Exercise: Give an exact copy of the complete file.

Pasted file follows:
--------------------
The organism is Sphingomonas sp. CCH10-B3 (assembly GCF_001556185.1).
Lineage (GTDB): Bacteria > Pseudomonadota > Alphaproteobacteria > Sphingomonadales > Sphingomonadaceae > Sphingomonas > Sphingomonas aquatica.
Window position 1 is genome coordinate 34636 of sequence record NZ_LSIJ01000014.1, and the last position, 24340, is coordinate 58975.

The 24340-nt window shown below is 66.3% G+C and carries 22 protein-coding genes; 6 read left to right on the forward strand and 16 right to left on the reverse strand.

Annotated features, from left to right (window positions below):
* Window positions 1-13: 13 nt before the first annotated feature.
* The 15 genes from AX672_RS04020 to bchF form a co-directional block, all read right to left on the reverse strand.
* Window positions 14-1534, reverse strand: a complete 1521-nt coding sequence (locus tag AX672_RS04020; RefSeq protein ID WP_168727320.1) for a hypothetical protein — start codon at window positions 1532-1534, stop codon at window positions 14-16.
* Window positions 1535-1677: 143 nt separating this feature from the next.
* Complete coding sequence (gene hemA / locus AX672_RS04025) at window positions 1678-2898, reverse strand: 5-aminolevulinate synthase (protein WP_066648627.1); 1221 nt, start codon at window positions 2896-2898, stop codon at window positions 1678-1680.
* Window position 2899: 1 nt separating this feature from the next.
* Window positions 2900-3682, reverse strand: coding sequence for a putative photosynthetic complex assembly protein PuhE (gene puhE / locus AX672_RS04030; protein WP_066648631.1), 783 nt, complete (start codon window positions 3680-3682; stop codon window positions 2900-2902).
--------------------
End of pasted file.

The organism is Sphingomonas sp. CCH10-B3 (assembly GCF_001556185.1).
Lineage (GTDB): Bacteria > Pseudomonadota > Alphaproteobacteria > Sphingomonadales > Sphingomonadaceae > Sphingomonas > Sphingomonas aquatica.
Window position 1 is genome coordinate 34636 of sequence record NZ_LSIJ01000014.1, and the last position, 24340, is coordinate 58975.

The 24340-nt window shown below is 66.3% G+C and carries 22 protein-coding genes; 6 read left to right on the forward strand and 16 right to left on the reverse strand.

Annotated features, from left to right (window positions below):
* Window positions 1-13: 13 nt before the first annotated feature.
* The 15 genes from AX672_RS04020 to bchF form a co-directional block, all read right to left on the reverse strand.
* Window positions 14-1534, reverse strand: a complete 1521-nt coding sequence (locus tag AX672_RS04020; RefSeq protein ID WP_168727320.1) for a hypothetical protein — start codon at window positions 1532-1534, stop codon at window positions 14-16.
* Window positions 1535-1677: 143 nt separating this feature from the next.
* Complete coding sequence (gene hemA / locus AX672_RS04025) at window positions 1678-2898, reverse strand: 5-aminolevulinate synthase (protein WP_066648627.1); 1221 nt, start codon at window positions 2896-2898, stop codon at window positions 1678-1680.
* Window position 2899: 1 nt separating this feature from the next.
* Window positions 2900-3682, reverse strand: coding sequence for a putative photosynthetic complex assembly protein PuhE (gene puhE / locus AX672_RS04030; protein WP_066648631.1), 783 nt, complete (start codon window positions 3680-3682; stop codon window positions 2900-2902).